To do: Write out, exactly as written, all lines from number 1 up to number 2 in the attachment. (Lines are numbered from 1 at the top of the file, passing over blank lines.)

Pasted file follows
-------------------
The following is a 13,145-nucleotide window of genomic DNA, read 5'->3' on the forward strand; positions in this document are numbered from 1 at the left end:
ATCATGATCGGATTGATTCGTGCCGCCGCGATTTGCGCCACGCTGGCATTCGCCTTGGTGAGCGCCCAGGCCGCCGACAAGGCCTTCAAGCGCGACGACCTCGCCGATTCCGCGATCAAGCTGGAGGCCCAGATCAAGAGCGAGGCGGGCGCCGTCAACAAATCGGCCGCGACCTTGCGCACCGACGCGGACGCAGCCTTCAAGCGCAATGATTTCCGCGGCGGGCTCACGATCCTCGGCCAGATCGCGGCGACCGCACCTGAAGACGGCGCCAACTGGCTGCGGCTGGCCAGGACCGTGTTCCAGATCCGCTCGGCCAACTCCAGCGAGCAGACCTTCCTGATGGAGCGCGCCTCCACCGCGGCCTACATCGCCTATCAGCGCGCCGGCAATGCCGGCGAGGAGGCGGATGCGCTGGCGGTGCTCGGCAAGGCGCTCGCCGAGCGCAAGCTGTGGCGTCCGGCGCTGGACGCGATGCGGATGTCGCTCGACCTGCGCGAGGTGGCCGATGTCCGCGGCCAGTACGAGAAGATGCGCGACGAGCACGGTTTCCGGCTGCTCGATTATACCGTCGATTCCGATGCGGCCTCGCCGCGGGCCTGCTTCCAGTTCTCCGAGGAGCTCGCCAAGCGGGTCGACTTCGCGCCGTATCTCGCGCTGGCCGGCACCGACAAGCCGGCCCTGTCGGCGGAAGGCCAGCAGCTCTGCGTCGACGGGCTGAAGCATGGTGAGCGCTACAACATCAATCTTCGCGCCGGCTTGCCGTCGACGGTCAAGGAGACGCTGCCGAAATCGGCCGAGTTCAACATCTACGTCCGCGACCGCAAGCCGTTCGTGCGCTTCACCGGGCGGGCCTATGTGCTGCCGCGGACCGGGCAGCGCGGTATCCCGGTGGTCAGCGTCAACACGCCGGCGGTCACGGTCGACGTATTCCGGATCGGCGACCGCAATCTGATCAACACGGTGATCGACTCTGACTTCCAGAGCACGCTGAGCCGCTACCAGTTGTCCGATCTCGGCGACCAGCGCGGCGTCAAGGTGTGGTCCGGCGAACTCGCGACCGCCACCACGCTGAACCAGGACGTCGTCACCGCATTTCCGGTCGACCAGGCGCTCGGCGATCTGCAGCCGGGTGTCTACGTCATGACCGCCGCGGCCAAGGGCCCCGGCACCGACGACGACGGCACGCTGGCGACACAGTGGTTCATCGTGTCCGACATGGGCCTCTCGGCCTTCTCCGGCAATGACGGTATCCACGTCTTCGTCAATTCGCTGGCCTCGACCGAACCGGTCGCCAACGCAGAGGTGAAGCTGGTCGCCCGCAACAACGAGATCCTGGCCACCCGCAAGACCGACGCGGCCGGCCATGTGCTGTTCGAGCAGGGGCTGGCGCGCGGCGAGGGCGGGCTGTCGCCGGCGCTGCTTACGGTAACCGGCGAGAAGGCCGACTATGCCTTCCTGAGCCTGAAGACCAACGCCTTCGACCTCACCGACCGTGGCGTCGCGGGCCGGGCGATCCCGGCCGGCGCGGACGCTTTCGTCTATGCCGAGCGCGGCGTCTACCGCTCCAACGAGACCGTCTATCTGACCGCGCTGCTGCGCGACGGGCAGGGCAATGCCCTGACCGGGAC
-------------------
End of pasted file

The following is a 13,145-nucleotide window of genomic DNA, read 5'->3' on the forward strand; positions in this document are numbered from 1 at the left end:
ATCATGATCGGATTGATTCGTGCCGCCGCGATTTGCGCCACGCTGGCATTCGCCTTGGTGAGCGCCCAGGCCGCCGACAAGGCCTTCAAGCGCGACGACCTCGCCGATTCCGCGATCAAGCTGGAGGCCCAGATCAAGAGCGAGGCGGGCGCCGTCAACAAATCGGCCGCGACCTTGCGCACCGACGCGGACGCAGCCTTCAAGCGCAATGATTTCCGCGGCGGGCTCACGATCCTCGGCCAGATCGCGGCGACCGCACCTGAAGACGGCGCCAACTGGCTGCGGCTGGCCAGGACCGTGTTCCAGATCCGCTCGGCCAACTCCAGCGAGCAGACCTTCCTGATGGAGCGCGCCTCCACCGCGGCCTACATCGCCTATCAGCGCGCCGGCAATGCCGGCGAGGAGGCGGATGCGCTGGCGGTGCTCGGCAAGGCGCTCGCCGAGCGCAAGCTGTGGCGTCCGGCGCTGGACGCGATGCGGATGTCGCTCGACCTGCGCGAGGTGGCCGATGTCCGCGGCCAGTACGAGAAGATGCGCGACGAGCACGGTTTCCGGCTGCTCGATTATACCGTCGATTCCGATGCGGCCTCGCCGCGGGCCTGCTTCCAGTTCTCCGAGGAGCTCGCCAAGCGGGTCGACTTCGCGCCGTATCTCGCGCTGGCCGGCACCGACAAGCCGGCCCTGTCGGCGGAAGGCCAGCAGCTCTGCGTCGACGGGCTGAAGCATGGTGAGCGCTACAACATCAATCTTCGCGCCGGCTTGCCGTCGACGGTCAAGGAGACGCTGCCGAAATCGGCCGAGTTCAACATCTACGTCCGCGACCGCAAGCCGTTCGTGCGCTTCACCGGGCGGGCCTATGTGCTGCCGCGGACCGGGCAGCGCGGTATCCCGGTGGTCAGCGTCAACACGCCGGCGGTCACGGTCGACGTATTCCGGATCGGCGACCGCAATCTGATCAACACGGTGATCGACTCTGACTTCCAGAGCACGCTGAGCCGCTACCAGTTGTCCGATCTCGGCGACCAGCGCGGCGTCAAGGTGTGGTCCGGCGAACTCGCGACCGCCACCACGCTGAACCAGGACGTCGTCACCGCATTTCCGGTCGACCAGGCGCTCGGCGATCTGCAGCCGGGTGTCTACGTCATGACCGCCGCGGCCAAGGGCCCCGGCACCGACGACGACGGCACGCTGGCGACACAGTGGTTCATCGTGTCCGACATGGGCCTCTCGGCCTTCTCCGGCAATGACGGTATCCACGTCTTCGTCAATTCGCTGGCCTCGACCGAACCGGTCGCCAACGCAGAGGTGAAGCTGGTCGCCCGCAACAACGAGATCCTGGCCACCCGCAAGACCGACGCGGCCGGCCATGTGCTGTTCGAGCAGGGGCTGGCGCGCGGCGAGGGCGGGCTGTCGCCGGCGCTGCTTACGGTAACCGGCGAGAAGGCCGACTATGCCTTCCTGAGCCTGAAGACCAACGCCTTCGACCTCACCGACCGTGGCGTCGCGGGCCGGGCGATCCCGGCCGGCGCGGACGCTTTCGTCTATGCCGAGCGCGGCGTCTACCGCTCCAACGAGACCGTCTATCTGACCGCGCTGCTGCGCGACGGGCAGGGCAATGCCCTGACCGGGAC